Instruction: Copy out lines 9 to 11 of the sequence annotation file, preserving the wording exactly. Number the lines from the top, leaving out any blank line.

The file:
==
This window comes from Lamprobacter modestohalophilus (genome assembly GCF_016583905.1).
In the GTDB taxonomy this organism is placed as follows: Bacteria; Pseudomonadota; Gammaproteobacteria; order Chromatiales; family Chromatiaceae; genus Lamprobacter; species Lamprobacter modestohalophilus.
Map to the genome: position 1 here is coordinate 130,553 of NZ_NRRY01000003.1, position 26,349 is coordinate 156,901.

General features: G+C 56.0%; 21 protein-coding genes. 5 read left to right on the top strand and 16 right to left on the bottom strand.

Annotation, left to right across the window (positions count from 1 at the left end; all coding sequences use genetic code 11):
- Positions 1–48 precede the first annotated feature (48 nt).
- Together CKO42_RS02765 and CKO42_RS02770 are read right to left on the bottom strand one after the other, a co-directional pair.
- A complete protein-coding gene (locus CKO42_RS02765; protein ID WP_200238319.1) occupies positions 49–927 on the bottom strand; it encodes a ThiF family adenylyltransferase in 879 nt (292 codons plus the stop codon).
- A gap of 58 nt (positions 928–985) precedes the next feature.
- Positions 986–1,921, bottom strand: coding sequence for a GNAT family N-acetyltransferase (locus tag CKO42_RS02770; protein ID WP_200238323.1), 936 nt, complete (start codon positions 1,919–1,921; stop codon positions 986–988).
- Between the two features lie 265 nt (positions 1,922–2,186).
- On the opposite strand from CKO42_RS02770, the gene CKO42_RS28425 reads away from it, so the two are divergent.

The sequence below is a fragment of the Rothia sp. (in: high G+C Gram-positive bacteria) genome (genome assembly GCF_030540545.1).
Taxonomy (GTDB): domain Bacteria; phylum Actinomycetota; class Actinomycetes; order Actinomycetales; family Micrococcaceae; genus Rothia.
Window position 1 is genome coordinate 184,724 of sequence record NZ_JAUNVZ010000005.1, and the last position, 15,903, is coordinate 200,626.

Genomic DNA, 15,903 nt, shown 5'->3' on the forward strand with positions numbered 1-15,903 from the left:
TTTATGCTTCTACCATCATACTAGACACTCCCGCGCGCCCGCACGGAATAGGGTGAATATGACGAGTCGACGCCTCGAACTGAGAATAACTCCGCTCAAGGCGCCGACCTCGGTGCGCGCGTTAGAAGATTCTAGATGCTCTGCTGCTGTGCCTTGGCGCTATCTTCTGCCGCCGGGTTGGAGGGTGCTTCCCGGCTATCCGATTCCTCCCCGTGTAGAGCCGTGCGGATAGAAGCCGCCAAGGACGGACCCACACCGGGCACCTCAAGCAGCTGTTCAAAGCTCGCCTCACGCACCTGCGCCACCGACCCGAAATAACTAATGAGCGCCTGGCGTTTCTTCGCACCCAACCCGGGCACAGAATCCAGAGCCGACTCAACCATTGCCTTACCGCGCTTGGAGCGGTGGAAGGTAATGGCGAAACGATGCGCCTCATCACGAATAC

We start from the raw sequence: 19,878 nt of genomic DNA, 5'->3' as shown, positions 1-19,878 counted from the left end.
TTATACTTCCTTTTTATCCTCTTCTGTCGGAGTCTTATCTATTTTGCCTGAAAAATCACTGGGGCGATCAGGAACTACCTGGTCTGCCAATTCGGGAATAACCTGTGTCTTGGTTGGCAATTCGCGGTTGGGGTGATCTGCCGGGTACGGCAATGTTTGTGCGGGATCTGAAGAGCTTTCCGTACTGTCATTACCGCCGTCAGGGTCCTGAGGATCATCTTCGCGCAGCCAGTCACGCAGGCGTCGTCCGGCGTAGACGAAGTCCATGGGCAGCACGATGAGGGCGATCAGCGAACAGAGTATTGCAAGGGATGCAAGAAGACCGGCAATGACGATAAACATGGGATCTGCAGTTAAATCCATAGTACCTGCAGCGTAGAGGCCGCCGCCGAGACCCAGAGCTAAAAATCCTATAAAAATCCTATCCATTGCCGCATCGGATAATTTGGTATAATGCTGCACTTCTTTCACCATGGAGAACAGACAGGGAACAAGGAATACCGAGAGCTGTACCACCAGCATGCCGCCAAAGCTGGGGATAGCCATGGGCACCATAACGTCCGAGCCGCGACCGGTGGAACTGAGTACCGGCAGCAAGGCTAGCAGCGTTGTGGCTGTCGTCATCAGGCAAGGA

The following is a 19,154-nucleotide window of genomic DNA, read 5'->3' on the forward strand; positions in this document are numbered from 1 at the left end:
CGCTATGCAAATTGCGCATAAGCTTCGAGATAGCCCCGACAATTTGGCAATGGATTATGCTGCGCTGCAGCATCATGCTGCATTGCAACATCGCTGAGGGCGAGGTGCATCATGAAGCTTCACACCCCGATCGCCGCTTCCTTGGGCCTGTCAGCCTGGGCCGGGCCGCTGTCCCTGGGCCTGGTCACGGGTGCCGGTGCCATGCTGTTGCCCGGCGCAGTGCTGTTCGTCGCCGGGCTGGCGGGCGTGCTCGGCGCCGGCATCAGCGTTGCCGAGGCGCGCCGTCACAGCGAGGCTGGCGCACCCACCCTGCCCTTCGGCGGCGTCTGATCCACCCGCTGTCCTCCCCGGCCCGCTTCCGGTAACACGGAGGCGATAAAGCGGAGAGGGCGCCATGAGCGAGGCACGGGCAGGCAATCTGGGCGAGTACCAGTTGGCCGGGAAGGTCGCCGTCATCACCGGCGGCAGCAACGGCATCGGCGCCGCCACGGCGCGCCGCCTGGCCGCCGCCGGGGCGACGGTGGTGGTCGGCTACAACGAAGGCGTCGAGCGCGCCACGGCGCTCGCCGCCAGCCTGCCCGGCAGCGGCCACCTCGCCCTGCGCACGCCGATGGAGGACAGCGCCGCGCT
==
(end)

- A gap of 58 nt (positions 928–985) precedes the next feature.
- Positions 986–1,921, bottom strand: coding sequence for a GNAT family N-acetyltransferase (locus tag CKO42_RS02770; protein ID WP_200238323.1), 936 nt, complete (start codon positions 1,919–1,921; stop codon positions 986–988).
- Between the two features lie 265 nt (positions 1,922–2,186).